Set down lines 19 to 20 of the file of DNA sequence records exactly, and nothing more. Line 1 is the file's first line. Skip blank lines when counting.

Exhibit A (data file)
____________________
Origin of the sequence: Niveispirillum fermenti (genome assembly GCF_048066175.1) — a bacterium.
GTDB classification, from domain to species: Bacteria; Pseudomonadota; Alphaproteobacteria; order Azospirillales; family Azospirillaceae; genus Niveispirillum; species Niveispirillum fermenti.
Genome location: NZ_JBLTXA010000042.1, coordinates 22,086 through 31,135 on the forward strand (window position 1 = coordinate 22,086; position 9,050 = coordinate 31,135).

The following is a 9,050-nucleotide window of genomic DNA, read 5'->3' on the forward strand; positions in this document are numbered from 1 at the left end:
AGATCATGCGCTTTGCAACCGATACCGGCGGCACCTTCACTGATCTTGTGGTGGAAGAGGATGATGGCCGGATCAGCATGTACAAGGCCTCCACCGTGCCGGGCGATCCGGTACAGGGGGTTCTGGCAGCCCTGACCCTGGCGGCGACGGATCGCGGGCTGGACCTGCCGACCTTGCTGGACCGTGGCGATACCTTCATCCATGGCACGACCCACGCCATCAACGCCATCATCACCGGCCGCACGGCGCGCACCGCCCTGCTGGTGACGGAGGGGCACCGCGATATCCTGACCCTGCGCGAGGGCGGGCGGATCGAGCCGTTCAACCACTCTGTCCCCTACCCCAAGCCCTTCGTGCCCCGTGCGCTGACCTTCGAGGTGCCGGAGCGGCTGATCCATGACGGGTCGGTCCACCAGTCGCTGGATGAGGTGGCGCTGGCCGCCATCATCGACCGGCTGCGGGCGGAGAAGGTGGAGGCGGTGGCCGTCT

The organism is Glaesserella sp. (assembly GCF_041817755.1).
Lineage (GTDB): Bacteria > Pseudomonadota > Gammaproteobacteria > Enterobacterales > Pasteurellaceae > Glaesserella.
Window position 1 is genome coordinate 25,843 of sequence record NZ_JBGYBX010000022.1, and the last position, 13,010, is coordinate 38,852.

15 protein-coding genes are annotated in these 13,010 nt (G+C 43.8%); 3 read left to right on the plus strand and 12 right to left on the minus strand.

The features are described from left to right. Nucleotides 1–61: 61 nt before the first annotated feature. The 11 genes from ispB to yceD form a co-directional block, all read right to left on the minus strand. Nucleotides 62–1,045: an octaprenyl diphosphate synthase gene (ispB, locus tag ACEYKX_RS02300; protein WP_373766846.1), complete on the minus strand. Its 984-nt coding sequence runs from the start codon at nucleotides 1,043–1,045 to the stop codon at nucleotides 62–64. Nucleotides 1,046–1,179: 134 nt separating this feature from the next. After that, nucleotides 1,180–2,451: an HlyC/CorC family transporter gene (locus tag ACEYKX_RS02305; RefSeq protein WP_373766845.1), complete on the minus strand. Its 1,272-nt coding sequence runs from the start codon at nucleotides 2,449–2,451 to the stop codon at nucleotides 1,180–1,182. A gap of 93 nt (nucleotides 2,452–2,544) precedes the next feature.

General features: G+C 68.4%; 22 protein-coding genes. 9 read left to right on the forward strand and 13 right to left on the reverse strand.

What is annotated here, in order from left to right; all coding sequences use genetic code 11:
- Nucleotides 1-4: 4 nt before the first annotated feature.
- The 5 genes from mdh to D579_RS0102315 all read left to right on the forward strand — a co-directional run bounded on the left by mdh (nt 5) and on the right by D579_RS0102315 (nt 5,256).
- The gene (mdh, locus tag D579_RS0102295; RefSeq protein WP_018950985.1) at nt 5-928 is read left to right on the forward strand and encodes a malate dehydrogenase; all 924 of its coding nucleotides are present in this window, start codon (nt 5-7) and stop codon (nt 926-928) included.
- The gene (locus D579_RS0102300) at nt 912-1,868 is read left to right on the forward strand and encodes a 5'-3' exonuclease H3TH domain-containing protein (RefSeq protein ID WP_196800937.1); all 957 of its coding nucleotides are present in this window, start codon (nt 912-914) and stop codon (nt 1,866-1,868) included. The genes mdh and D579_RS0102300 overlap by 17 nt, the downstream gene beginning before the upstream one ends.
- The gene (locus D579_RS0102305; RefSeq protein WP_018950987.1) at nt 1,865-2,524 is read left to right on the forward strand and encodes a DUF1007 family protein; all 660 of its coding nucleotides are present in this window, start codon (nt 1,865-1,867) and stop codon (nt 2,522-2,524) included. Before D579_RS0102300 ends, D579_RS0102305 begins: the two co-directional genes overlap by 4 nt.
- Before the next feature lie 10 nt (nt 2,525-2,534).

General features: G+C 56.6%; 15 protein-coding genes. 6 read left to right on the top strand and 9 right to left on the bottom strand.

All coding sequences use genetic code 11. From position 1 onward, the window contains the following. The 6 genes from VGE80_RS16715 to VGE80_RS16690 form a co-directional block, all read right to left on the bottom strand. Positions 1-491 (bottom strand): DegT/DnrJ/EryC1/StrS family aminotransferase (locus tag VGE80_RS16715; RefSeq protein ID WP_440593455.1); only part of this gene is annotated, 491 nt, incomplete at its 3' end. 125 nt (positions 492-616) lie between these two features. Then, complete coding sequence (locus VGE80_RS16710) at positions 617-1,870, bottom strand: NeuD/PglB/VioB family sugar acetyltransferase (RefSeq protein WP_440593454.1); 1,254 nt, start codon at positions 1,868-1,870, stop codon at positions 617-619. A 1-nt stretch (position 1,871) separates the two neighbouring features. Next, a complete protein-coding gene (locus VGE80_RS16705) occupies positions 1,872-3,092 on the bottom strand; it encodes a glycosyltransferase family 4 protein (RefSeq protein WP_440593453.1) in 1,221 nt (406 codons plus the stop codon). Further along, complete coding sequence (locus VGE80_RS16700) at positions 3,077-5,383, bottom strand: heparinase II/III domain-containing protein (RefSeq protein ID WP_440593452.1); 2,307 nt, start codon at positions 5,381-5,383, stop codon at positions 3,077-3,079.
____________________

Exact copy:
General features: G+C 56.6%; 15 protein-coding genes. 6 read left to right on the top strand and 9 right to left on the bottom strand.

All coding sequences use genetic code 11. From position 1 onward, the window contains the following. The 6 genes from VGE80_RS16715 to VGE80_RS16690 form a co-directional block, all read right to left on the bottom strand. Positions 1-491 (bottom strand): DegT/DnrJ/EryC1/StrS family aminotransferase (locus tag VGE80_RS16715; RefSeq protein ID WP_440593455.1); only part of this gene is annotated, 491 nt, incomplete at its 3' end. 125 nt (positions 492-616) lie between these two features. Then, complete coding sequence (locus VGE80_RS16710) at positions 617-1,870, bottom strand: NeuD/PglB/VioB family sugar acetyltransferase (RefSeq protein WP_440593454.1); 1,254 nt, start codon at positions 1,868-1,870, stop codon at positions 617-619. A 1-nt stretch (position 1,871) separates the two neighbouring features. Next, a complete protein-coding gene (locus VGE80_RS16705) occupies positions 1,872-3,092 on the bottom strand; it encodes a glycosyltransferase family 4 protein (RefSeq protein WP_440593453.1) in 1,221 nt (406 codons plus the stop codon). Further along, complete coding sequence (locus VGE80_RS16700) at positions 3,077-5,383, bottom strand: heparinase II/III domain-containing protein (RefSeq protein ID WP_440593452.1); 2,307 nt, start codon at positions 5,381-5,383, stop codon at positions 3,077-3,079.